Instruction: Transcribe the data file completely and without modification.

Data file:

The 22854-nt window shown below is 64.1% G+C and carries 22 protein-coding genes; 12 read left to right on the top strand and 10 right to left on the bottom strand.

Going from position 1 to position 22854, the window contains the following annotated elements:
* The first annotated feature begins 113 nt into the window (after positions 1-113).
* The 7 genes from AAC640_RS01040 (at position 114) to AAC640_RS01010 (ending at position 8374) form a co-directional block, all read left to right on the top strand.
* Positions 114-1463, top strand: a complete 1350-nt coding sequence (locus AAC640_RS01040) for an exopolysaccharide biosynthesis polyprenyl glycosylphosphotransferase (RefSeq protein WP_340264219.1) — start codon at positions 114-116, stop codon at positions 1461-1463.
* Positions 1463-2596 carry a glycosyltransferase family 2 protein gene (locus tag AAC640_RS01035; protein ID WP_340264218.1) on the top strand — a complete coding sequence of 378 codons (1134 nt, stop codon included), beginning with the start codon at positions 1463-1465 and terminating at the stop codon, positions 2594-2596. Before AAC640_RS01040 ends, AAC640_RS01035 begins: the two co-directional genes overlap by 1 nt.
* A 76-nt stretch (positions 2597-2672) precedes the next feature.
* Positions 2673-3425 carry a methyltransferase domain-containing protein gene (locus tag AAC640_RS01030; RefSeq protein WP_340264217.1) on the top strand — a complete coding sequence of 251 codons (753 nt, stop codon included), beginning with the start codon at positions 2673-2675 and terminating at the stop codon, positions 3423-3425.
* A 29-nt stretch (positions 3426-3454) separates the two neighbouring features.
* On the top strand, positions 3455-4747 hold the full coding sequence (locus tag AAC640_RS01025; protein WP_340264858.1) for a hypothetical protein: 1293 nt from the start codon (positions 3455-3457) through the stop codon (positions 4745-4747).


The 22854-nt window shown below is 64.1% G+C and carries 22 protein-coding genes; 12 read left to right on the top strand and 10 right to left on the bottom strand.

Going from position 1 to position 22854, the window contains the following annotated elements:
* The first annotated feature begins 113 nt into the window (after positions 1-113).
* The 7 genes from AAC640_RS01040 (at position 114) to AAC640_RS01010 (ending at position 8374) form a co-directional block, all read left to right on the top strand.
* Positions 114-1463, top strand: a complete 1350-nt coding sequence (locus AAC640_RS01040) for an exopolysaccharide biosynthesis polyprenyl glycosylphosphotransferase (RefSeq protein WP_340264219.1) — start codon at positions 114-116, stop codon at positions 1461-1463.
* Positions 1463-2596 carry a glycosyltransferase family 2 protein gene (locus tag AAC640_RS01035; protein ID WP_340264218.1) on the top strand — a complete coding sequence of 378 codons (1134 nt, stop codon included), beginning with the start codon at positions 1463-1465 and terminating at the stop codon, positions 2594-2596. Before AAC640_RS01040 ends, AAC640_RS01035 begins: the two co-directional genes overlap by 1 nt.
* A 76-nt stretch (positions 2597-2672) precedes the next feature.
* Positions 2673-3425 carry a methyltransferase domain-containing protein gene (locus tag AAC640_RS01030; RefSeq protein WP_340264217.1) on the top strand — a complete coding sequence of 251 codons (753 nt, stop codon included), beginning with the start codon at positions 2673-2675 and terminating at the stop codon, positions 3423-3425.
* A 29-nt stretch (positions 3426-3454) separates the two neighbouring features.
* On the top strand, positions 3455-4747 hold the full coding sequence (locus tag AAC640_RS01025; protein WP_340264858.1) for a hypothetical protein: 1293 nt from the start codon (positions 3455-3457) through the stop codon (positions 4745-4747).